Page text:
SMBs Readying To Ring In The New Year – With Cash Flow Stress

For many, the New Year is a time of new beginnings, and an opportunity for a clean slate. But recent research from payments company WePay finds most small- and medium-sized businesses in the U.S. will step into 2018 still chained to cash flow problems from yesteryear.

In a survey of 500 U.S. SMBs for its SMB & Money Survey released last week, WePay, along with Survata, asked small business owners about how they are preparing for the end of the year, a crucial time for many entrepreneurs that experience a bump in sales between Thanksgiving and January 1 with the gift-giving holidays.

According to WePay, this boost in year-end revenue is a “double-edged sword,” leading smaller businesses to struggle managing cash flow – especially when it comes to accounts receivable and delayed B2B payments, researchers said.

Late payments, coupled with other headaches like fraud and card chargebacks, mix for a messy start to the new year.

“Small businesses are a big boost to the U.S. economy, providing financial independence, encouraging innovation, and creating employment opportunities,” said WePay Chief Operating Officer Tina Hsiao in a statement. “But it’s clear late payments and issues around fraud continue to be a serious burden for these businesses and need to be addressed.”

With just days to go until Thanksgiving, PYMNTS outlines the numbers behind SMBs’ holiday challenges and New Year struggles.

20 percent of SMB revenue is earned between Thanksgiving and New Years Eve on average, according to the small businesses surveyed by WePay. This holiday time is even more important for small businesses that sell goods rather than services, which earn about 28 percent of their annual revenue during this time. The bump can be attributed to a greater volume of transactions as well as more high-value transactions, researchers noted.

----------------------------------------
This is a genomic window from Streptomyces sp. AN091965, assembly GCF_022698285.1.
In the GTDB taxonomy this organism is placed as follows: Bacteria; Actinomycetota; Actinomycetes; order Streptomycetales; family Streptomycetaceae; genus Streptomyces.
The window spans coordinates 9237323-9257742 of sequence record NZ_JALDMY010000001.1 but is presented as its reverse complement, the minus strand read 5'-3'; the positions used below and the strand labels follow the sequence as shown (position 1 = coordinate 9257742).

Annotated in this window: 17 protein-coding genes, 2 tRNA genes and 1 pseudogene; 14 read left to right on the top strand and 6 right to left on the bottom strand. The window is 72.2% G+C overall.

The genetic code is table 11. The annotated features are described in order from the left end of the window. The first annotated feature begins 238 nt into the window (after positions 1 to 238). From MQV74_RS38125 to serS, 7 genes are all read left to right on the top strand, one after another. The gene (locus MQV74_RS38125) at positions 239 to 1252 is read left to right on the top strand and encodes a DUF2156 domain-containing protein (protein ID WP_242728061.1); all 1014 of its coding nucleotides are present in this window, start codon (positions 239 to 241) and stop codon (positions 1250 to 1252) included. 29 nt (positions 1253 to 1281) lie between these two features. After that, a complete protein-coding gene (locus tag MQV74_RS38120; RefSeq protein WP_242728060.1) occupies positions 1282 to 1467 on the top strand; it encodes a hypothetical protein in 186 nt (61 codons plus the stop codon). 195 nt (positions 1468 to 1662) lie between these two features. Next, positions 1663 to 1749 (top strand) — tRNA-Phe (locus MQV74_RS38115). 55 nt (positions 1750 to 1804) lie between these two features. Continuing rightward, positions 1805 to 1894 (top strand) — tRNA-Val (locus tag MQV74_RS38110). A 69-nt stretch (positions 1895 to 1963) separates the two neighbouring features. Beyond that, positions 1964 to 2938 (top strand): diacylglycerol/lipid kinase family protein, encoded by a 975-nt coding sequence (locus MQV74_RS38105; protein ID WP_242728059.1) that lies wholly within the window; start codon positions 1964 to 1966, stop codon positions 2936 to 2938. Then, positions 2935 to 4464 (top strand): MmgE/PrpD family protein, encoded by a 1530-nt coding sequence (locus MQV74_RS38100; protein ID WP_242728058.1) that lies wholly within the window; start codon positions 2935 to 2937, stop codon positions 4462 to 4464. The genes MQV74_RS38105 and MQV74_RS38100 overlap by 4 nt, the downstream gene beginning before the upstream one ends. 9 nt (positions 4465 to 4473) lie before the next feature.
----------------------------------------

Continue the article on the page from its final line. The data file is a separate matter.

70 percent of entrepreneurs say they have experienced at least one critical business issue between Thanksgiving and December 31, 2016, meaning the end of the year is a period that brings moments of stress, too. That includes fraud and chargebacks, analysts said.

21 percent of SMBs said late B2B payments were a problem at the end of 2016, making it one of the most common year-end business pressures these companies face. According to WePay, challenges in the accounts receivable department occur all year-round, not just during the holidays, but according to the survey, small businesses say this problem was a particularly painful headache towards the start of 2017.

59 percent of firms say they have to follow up with late-paying customers at least twice in order to actually get paid. The survey also  found that two-thirds of SMBs said at least 10 percent of customers don’t pay in accordance with payment terms, a problem that occurs throughout the year, WePay noted.

44 percent of small businesses that experienced fraud during this time said it had a severe impact on their business, rating the situation as a 9 or 10 on the severity scale. Similarly, 40 percent of SMBs that said they deal with issues of card chargebacks at the year’s end also rated the scenario a 9 or a 10. Twenty-six percent of SMBs said they lost money due to chargebacks or fraud in the last year, a statistic that also highlights how this problem is a challenge year-round.

$925 was lost to fraud or chargebacks in 2016, on average, WePay found, but 22 percent of small businesses said they lost $5,000 or more because of these challenges. One company surveyed said it lost more than $1 million.

With the year quickly closing, it’s time once again for small businesses to gear up not only for a spike in sales, but likely a spike in cash flow challenges like late payments, fraud and chargebacks, too. That doesn’t mean SMBs are losing faith, though: a separate survey from Bank of America released this month found nearly three-quarters of SMBs in urban areas are upbeat about their year-end revenue results. Further, most have confidence that 2018 will be a year of economic growth for local and national economies.